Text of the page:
Editorial: Fix Carbondale streets, but skip the carbon tax
We support necessary taxation.
For example, we held our nose and averted our gaze a bit from the questionably located Eastbank school in favoring the Roaring Fork School District’s sweeping, $122 million bond issue last year. It contained many needed projects, including an investment in teacher housing, and allowed the district to secure a big state grant for renovation of Glenwood Springs Elementary School.
In the same vein, we look favorably on Carbondale’s proposed infrastructure property tax levy to fix crumbling streets and be ready for development in a reluctantly but inevitably growing town. We think this is a critical function of government that cannot be achieved another way, and support the levy despite eye-popping increases in town residents’ property taxes this year.
We also support clean energy.
Obtaining our energy from renewable sources above ground rather than digging for polluting and finite resources will serve our health, planet and economy. And we believe that even small efforts make a difference in changing a wasteful culture that has fouled water, land and air, and put the sustainability of Earth at risk.
We also find it delicious that a former coal mining town — called Carbondale for goodness’ sakes — is considering a tax on natural gas and electricity usage to create a dedicated clean energy fund. We consider it a sign of social progress.
But we cannot support the proposal.
It’s a nice enough idea, philosophically, but has many practical flaws.
First, it’s tone deaf.
When homeowners this year got property tax bills 40 to 70 percent (or more) higher than last year, when rent is climbing amid a housing shortage, when wages are flat and when the economic recovery remains uneven and uncertain, it’s not the time to ask people to pay even a few dollars a month for something better accomplished by unleashing entrepreneurial creativity than by a tiny local government.
Carbondale’s tax “triple whammy,” the Post Independent’s John Stroud wrote last week, comes from rapidly rising property values, the big school district bond approved last fall and a Carbondale fire district levy OK’d at the same time.
To a lot of Carbondale residents, a few extra bucks here and there doesn’t matter that much. They describe the utility tax as “a couple of lattes a month.”
Unfortunately, we have not achieved a society where everyone budgets in lattes. Arguments for the utility tax might feel a bit elitist and cavalier to folks pinching pennies, and part of what makes Carbondale a good town is its embrace of a diverse population.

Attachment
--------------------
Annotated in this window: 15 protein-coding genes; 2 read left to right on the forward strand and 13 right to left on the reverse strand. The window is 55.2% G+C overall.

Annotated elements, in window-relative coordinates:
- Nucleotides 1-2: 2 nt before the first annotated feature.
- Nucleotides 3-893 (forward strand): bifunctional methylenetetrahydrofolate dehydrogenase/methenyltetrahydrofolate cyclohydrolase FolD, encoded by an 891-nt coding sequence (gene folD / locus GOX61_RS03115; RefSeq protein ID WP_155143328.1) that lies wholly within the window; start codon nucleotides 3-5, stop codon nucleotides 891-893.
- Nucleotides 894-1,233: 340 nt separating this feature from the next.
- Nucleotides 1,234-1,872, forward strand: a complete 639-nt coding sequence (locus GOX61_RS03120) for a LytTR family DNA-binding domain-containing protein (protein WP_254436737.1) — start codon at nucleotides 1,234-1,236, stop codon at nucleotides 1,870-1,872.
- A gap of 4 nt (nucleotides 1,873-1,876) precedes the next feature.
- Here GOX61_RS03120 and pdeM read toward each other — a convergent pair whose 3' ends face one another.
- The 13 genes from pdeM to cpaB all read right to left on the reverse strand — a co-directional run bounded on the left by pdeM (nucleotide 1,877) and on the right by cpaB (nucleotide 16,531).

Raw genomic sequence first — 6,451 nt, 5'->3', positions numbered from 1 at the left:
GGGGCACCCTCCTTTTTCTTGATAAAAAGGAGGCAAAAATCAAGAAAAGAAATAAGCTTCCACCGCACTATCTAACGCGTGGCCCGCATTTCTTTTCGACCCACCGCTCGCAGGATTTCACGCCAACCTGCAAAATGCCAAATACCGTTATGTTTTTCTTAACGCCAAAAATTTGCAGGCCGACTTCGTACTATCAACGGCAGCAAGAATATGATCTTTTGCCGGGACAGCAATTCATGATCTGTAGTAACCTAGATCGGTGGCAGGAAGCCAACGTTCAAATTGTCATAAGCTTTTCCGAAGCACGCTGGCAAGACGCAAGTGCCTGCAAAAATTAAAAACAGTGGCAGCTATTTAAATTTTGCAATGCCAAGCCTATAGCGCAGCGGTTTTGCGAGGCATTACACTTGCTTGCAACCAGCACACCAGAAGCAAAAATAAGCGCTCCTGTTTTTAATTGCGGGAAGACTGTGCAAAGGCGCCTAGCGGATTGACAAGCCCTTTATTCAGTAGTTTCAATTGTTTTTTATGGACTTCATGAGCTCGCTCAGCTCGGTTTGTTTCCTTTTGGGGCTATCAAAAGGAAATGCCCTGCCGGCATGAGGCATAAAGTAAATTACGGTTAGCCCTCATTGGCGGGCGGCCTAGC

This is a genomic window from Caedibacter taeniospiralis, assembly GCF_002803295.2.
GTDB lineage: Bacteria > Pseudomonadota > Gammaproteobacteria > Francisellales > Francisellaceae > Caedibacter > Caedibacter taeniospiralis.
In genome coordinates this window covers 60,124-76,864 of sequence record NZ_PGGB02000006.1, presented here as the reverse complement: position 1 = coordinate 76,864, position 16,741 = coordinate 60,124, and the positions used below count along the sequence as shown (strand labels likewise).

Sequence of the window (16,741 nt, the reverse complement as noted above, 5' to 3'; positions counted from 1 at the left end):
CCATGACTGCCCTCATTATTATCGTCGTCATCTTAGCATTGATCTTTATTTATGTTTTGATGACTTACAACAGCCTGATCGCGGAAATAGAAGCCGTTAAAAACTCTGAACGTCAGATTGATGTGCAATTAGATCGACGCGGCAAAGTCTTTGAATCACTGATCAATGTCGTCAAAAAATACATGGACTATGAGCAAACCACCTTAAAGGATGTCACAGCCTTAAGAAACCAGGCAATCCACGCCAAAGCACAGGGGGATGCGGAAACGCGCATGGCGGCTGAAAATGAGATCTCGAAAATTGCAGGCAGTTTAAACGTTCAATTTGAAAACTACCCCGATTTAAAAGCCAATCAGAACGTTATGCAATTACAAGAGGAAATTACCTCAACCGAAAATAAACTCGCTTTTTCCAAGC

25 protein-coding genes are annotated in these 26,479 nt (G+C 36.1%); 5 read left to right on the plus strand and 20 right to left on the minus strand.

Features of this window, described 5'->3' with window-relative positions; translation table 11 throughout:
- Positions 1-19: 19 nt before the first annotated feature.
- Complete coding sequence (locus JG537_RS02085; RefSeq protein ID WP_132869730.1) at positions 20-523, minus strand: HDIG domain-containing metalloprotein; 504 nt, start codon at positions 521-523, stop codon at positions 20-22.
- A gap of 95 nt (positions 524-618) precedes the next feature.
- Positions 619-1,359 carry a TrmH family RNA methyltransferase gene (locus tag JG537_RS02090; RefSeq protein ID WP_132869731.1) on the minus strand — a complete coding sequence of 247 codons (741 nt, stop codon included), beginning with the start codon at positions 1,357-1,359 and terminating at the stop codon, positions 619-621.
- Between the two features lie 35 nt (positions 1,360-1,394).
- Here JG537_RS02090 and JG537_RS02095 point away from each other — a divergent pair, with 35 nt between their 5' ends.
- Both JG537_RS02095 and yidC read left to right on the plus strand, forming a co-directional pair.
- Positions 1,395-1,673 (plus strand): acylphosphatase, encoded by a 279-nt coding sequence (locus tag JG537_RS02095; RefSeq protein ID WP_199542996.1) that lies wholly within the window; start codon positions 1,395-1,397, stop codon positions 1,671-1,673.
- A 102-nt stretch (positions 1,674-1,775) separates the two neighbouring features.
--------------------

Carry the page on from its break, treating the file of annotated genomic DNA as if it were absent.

It’s uncertain how the town would fulfill some of the promises it has made — that poor people would not be harmed and that people who have voluntarily invested in solar power or energy efficiency would somehow get credit for it.
We’re inviting uneven policy here. The town can’t possibly fairly exempt every choice residents have voluntarily made to reduce fossil fuel usage. What about bike commuters? Aren’t they already doing their part? Bikers, telecommuters and people with one car, perhaps an electric vehicle or hybrid, are making big contributions as well as reducing the eyesore of haphazard on-street parking and traffic in a town with an infrastructure struggling to keep up with its population.
While supporters of the tax say it would average $5 to $7 a month for residences and $30 a month for businesses, some, including people living in inefficient rental properties and overpriced housing constructed cheaply before Carbondale adopted its green building code, would no doubt pay more.
Utility tax supporters say Carbondale has reduced energy use and saved residents $400,000 over recent years. The town should continue to incentivize residents and entrepreneurs without taxing teachers and hotel housekeepers who struggle to find anyplace to live, let alone energy-efficient housing.
We fear that the proposal will sink a more appropriate and needed tax request: the levy to support infrastructure needs including street repairs, trail maintenance and support for future development, perhaps including attainable housing projects. Almost no one is talking about this, but it deserves attention.
Carbondalians are feeling tax fatigued and, we suspect, are disinclined to support either measure, but the infrastructure levy is essential. It’s also more money — about $120 a year on a home valued at $500,000 — but the town must work to keep up on infrastructure — which, by the way, is a sure job creator.
Whether the new levy is approved or not, Carbondalians’ taxes will increase in 2017 from reassessment of properties based on valuations this June 30. Perhaps, if the infrastructure levy is approved, some of that added money could go toward some clean energy projects in time.
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